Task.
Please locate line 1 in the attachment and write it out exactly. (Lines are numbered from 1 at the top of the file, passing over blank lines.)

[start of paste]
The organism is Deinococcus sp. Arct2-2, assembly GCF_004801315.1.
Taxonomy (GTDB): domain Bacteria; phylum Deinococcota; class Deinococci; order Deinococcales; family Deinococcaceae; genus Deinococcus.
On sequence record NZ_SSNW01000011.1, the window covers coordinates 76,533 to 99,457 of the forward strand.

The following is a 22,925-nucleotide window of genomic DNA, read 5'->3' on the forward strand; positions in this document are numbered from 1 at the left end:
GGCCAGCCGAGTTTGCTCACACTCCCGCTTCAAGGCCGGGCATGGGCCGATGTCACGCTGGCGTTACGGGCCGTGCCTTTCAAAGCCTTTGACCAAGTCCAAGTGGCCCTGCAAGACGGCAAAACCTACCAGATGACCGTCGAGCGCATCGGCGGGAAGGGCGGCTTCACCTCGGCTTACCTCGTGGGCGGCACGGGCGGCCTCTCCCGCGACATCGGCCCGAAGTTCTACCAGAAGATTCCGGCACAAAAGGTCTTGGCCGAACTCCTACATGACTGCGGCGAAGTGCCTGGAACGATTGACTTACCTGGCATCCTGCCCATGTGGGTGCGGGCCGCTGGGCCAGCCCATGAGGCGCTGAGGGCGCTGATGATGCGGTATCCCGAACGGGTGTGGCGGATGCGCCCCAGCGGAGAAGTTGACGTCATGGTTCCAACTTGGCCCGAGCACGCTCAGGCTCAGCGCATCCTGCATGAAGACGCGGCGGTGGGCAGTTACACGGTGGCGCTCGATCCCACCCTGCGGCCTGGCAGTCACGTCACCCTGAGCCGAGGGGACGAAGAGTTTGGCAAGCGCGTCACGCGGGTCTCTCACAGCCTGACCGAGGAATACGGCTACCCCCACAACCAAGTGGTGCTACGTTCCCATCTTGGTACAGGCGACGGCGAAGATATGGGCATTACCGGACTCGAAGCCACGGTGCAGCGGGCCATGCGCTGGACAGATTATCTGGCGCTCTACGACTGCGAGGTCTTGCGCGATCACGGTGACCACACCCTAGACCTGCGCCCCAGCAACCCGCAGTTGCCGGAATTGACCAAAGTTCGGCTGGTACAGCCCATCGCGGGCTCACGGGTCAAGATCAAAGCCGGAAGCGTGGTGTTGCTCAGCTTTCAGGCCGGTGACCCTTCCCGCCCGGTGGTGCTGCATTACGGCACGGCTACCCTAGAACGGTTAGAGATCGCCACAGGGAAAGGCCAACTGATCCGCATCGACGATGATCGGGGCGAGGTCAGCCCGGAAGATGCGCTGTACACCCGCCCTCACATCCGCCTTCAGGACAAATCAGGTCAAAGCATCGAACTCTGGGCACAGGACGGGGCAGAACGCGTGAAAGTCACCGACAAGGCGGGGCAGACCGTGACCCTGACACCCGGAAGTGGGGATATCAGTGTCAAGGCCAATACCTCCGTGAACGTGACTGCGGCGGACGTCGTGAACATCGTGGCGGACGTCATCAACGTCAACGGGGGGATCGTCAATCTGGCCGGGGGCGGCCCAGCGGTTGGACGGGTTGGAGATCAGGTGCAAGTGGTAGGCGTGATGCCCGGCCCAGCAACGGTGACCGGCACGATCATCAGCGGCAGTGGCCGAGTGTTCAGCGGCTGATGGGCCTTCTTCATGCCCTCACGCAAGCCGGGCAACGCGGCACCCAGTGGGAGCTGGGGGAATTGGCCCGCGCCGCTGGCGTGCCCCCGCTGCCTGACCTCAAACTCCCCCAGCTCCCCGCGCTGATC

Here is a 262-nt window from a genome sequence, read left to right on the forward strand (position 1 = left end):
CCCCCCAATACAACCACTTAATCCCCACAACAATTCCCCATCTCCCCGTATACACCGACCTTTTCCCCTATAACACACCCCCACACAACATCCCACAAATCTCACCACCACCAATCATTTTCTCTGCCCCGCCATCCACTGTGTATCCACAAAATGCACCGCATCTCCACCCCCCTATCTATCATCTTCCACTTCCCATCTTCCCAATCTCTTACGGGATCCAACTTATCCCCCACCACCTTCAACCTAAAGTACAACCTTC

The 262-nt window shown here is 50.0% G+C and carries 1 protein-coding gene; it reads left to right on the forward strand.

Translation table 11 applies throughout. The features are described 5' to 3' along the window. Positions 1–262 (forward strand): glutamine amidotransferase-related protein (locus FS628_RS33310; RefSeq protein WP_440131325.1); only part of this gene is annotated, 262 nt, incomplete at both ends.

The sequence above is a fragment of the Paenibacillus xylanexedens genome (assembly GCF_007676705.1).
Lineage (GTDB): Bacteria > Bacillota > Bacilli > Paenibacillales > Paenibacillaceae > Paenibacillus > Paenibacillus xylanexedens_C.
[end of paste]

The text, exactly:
The organism is Deinococcus sp. Arct2-2, assembly GCF_004801315.1.